Just as one picture can be worth a thousand words, there are times in the public policy debate that a single chart sheds needed light on many issues. Such is the case with a chart posted on the American Enterprise Institute's web site. It was created by University of Michigan Economics Professor Mark J. Perry. As Perry explains it, the chart shows that “[d]uring the period from January 2011 to March 2014, there have been slightly more single-family housing starts in Houston (95,037) than in California for the entire state (94,993). In this single chart, we can understand the dynamism of the booming, expanding Texas economy and housing market compared to the stagnation of the California economy and the housing market there for new construction.”

By way of further explanation of the difference between the two jurisdictions, Perry points to recent ruminations by Washington Examiner columnist, economics professor and Hoover Institution Senior Fellow Thomas Sowell on the high costs of liberalism: “As in San Francisco and other parts of the country where housing prices skyrocketed after building homes was prohibited or severely restricted, this began in Palo Alto in the 1970s. ... Housing prices in Palo Alto nearly quadrupled during that decade. This was not due to expensive new houses being built, because no new housing was built in Palo Alto in the 1970s. The same old houses simply shot up in price. ... That is part of the unacknowledged cost of ‘open space,' and just part of the high cost of liberalism.”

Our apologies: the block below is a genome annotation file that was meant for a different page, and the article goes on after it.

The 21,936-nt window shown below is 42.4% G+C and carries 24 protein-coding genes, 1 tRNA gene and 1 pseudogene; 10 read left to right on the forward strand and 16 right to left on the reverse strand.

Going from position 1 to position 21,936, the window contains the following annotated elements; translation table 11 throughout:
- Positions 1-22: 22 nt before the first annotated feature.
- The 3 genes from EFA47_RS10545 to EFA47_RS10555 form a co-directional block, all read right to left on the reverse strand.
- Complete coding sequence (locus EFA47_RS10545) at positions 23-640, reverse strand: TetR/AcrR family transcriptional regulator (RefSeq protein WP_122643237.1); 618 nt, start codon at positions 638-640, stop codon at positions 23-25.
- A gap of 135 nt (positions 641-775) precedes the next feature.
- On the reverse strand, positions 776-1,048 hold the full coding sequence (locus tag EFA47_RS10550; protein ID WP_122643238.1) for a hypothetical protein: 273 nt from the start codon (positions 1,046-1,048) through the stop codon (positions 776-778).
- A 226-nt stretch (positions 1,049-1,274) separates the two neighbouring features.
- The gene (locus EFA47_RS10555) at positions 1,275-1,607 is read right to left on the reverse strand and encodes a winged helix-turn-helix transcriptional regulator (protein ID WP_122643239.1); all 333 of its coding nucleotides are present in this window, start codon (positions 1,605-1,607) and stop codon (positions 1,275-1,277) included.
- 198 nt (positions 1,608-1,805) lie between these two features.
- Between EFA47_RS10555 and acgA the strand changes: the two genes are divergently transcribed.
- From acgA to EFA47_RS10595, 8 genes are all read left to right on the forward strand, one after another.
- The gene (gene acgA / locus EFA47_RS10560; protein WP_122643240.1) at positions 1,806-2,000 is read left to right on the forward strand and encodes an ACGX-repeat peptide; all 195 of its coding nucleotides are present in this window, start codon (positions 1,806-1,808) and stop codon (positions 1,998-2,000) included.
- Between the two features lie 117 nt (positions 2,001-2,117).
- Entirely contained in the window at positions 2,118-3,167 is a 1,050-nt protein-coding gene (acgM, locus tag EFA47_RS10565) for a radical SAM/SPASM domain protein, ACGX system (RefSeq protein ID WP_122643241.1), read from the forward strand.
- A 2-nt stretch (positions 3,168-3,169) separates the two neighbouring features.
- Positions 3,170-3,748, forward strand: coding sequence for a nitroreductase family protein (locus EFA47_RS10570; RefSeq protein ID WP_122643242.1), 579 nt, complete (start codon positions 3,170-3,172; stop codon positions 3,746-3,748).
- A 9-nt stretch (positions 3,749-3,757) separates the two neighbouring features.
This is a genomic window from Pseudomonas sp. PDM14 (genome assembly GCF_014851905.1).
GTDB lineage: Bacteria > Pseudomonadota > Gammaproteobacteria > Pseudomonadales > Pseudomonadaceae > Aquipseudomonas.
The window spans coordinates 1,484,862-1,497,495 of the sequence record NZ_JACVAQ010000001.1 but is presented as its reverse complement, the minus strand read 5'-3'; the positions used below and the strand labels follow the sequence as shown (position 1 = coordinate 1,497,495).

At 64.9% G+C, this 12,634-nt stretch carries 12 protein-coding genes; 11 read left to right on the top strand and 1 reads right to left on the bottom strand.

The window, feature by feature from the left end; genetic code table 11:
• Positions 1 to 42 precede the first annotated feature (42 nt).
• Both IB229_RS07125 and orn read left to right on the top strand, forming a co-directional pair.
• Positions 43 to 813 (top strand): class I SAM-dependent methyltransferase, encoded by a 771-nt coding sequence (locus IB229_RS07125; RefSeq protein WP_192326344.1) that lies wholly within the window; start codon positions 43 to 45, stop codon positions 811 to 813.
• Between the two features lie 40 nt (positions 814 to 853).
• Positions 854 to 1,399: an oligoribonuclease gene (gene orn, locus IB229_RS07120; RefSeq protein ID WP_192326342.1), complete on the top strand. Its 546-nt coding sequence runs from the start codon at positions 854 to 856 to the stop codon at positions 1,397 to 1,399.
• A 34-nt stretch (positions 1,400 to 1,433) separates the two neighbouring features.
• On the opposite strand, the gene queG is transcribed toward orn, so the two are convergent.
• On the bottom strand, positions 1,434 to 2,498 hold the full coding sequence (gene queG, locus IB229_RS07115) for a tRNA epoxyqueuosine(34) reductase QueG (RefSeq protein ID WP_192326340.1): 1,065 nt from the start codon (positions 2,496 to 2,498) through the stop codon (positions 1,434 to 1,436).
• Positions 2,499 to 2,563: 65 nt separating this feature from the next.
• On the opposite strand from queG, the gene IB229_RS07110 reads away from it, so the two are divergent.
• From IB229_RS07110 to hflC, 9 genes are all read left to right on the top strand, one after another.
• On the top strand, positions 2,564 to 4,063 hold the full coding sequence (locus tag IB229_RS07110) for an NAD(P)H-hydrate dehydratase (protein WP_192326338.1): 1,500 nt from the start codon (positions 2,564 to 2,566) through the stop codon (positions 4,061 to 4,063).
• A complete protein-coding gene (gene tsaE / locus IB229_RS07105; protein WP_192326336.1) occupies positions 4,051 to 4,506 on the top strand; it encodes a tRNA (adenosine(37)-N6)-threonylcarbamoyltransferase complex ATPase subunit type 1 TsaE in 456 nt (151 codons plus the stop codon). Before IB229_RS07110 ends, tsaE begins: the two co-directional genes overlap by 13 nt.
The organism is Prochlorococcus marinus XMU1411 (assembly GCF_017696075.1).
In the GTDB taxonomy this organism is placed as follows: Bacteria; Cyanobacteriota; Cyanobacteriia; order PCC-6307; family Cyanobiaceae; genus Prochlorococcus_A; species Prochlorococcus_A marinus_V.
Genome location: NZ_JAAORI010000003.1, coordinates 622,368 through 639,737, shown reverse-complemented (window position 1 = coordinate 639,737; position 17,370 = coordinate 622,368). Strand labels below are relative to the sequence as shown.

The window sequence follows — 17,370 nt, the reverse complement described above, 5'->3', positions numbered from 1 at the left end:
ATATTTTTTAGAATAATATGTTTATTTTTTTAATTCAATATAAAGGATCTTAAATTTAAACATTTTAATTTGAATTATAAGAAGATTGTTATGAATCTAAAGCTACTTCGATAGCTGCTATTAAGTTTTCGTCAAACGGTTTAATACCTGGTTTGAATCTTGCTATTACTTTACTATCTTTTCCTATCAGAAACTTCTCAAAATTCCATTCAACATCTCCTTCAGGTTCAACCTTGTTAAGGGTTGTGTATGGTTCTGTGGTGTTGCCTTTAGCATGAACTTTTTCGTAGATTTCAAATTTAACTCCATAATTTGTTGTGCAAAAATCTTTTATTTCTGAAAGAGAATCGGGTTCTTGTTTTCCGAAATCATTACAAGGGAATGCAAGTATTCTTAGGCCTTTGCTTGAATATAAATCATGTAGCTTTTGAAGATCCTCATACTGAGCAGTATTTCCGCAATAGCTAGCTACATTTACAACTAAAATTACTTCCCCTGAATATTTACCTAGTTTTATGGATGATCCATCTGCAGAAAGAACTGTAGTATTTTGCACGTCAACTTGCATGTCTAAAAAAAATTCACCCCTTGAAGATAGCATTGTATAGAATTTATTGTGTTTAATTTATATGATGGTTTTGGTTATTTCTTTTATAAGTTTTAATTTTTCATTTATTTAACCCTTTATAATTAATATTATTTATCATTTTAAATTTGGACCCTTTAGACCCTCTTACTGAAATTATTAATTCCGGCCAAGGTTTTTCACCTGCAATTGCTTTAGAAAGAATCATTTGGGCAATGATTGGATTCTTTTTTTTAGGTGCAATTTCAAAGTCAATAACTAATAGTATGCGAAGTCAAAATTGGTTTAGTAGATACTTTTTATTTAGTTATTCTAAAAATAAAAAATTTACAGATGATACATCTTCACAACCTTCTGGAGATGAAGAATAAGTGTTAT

That is part of the unacknowledged cost of 'open space,' and just part of the high cost of liberalism.

In other words, basic laws of economics are at work in Perry's comparison. Raising the cost of a product reduces its supply as producers reduce output. The higher costs are also reflected in decreased demand for the materials and labor skills required to produce the product. Further constricting the supply through policy externalities like land-use restrictions pushes prices even higher because more bidders are competing for fewer products. At some point, however, the cost of the product reaches such a high level that some bidders give up and go elsewhere.

As Perry notes, the median sales price of homes sold in California during March 2014 was $376,000, double the median sales price in Houston for the same month. Housing costs are only one factor in determining where people and companies locate, but it's surely not coincidental that major corporations like Toyota and Occidental Petroleum are moving from California to Texas, and a parade of other firms are relocating their California operations to Utah, Michigan and New Mexico. Neither is it coincidental that Texas has added more than 887,000 jobs since December 2007, while California is still struggling along with almost 58,000 fewer jobs than it had back then.

The lesson here is that government policies have consequences for good or ill and that people and jobs go where they are most welcomed. Texas has created a booming economy in recent years by lowering costs for businesses, including homebuilders, while California has dramatically increased them. Other states will act accordingly and so should federal policymakers.